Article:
We all know that MDPs are not permitted in Scotland. The relevant rules are the Solicitors (Scotland) Practice Rules 1991 prohibiting the sharing of any profits or fees with “any unqualified person”; and the Solicitors (Scotland) (Multi-Disciplinary Practices) Practice Rules 1991 prohibiting a solicitor forming a legal relationship with a non-solicitor “with a view to their jointly offering professional services as a Multi-Disciplinary Practice to any person or body.”

Why MDPs?

The only justification for overturning a business and professional structure that has existed for a long time is if there is some good reason to do so. Let’s look at this from two points of view.

The clients

It would be difficult for anyone to advance the MDP case forcefully if MDPs were a disadvantage to clients. What might clients get out of a new business structure such as this? It seems to me that benefits include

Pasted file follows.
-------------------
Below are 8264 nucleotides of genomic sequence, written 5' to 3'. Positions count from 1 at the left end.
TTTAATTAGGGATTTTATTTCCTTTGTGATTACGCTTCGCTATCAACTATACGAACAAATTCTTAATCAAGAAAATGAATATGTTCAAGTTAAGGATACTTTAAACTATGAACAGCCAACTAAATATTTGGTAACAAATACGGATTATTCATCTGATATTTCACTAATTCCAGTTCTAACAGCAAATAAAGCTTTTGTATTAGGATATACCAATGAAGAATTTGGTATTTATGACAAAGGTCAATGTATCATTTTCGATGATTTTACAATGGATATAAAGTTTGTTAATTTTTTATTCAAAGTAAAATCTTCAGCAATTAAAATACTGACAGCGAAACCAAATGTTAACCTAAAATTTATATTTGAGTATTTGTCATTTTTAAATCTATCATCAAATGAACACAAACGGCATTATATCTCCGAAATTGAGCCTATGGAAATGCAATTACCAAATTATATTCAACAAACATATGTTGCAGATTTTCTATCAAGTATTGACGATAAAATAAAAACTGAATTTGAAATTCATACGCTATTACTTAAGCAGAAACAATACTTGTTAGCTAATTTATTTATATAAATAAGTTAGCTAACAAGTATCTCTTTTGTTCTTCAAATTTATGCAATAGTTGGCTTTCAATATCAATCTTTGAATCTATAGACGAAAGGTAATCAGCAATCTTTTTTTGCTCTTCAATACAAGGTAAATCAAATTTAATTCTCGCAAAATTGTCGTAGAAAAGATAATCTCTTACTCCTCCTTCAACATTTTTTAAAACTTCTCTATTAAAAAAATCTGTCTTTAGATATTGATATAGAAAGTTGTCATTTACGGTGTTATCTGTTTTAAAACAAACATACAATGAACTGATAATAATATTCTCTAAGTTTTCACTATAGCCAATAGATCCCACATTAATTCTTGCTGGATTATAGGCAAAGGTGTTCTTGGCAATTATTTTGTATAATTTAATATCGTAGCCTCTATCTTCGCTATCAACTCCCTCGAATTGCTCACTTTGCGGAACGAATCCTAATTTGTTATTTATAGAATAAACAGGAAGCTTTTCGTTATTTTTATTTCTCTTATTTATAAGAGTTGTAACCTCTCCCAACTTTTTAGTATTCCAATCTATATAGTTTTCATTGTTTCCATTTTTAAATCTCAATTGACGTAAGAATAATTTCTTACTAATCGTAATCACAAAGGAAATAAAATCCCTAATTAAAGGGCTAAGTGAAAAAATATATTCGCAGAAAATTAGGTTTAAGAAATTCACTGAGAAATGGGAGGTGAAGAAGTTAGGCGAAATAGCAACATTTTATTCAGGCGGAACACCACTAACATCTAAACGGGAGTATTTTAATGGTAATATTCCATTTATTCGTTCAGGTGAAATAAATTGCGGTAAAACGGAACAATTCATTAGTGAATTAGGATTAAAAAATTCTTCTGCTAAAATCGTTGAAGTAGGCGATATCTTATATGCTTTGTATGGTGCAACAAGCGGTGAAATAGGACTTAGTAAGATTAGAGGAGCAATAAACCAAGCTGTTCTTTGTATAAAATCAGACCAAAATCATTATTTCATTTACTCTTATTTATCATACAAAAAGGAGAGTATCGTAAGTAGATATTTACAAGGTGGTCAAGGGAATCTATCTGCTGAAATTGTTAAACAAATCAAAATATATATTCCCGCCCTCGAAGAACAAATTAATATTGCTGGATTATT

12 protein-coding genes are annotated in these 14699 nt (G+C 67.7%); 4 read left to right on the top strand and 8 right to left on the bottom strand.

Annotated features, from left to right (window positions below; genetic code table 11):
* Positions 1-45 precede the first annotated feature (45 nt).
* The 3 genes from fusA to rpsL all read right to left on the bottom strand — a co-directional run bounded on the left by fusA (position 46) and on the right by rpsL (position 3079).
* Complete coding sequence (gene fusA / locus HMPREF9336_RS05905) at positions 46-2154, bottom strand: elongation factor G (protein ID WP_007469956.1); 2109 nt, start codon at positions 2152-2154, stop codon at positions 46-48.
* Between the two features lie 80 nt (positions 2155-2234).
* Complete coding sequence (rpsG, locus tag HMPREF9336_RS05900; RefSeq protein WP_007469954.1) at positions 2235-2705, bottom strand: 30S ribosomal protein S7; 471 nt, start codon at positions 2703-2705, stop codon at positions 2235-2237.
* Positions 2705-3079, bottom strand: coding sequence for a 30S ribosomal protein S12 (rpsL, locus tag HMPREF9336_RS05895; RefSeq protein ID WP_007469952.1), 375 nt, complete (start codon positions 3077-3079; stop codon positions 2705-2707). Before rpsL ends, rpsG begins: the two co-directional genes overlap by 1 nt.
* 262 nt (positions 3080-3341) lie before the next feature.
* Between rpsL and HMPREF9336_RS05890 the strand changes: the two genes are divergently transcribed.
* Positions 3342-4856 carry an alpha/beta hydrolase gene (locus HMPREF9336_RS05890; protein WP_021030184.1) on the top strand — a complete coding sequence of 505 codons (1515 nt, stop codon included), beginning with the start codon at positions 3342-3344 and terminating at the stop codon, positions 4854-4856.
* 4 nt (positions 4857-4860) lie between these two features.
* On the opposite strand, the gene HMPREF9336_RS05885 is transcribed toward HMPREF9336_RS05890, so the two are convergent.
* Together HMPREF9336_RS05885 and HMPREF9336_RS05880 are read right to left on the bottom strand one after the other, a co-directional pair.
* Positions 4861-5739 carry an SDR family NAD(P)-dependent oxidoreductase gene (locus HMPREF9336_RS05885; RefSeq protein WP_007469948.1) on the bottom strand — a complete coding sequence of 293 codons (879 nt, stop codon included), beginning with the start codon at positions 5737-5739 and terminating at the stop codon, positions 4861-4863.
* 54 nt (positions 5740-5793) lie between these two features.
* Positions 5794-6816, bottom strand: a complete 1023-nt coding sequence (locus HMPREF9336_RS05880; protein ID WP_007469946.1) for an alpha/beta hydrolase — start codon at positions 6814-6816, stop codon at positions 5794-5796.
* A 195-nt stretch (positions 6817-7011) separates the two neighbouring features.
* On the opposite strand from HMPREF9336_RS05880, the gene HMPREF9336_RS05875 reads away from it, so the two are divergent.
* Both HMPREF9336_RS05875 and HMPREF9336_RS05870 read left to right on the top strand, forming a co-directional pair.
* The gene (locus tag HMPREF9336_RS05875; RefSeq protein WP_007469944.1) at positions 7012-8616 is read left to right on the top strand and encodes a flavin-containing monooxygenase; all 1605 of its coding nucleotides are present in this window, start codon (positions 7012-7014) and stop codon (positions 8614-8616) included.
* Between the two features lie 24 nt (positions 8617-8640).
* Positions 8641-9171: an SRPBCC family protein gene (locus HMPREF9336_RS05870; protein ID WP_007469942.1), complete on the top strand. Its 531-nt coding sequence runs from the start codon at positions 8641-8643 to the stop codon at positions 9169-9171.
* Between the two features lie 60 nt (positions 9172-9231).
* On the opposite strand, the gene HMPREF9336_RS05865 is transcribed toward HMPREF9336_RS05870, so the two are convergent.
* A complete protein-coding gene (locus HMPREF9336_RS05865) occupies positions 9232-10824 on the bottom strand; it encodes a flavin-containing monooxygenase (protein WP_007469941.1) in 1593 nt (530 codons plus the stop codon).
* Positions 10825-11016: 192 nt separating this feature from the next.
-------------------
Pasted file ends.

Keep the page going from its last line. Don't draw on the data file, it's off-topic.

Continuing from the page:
• The One-Stop Shop. Clients trust their solicitor and are willing to take advice from a solicitor’s firm on matters not strictly, or even, legal. They already do. An MDP broadens that opportunity by allowing the law firm to bring in the best people from other professions in order to provide a good service. Specialisms could develop in order to service clients.
  • The Seamless Service. Legal advice often flows into, or from, other advice and services. The client has to pick his way between the two at risk of falling into a gap.
  • Broader Expertise. The wider the experience and knowledge that the solicitor’s firm can bring to the client the better the service is likely to be. Problems are solved in a broader context.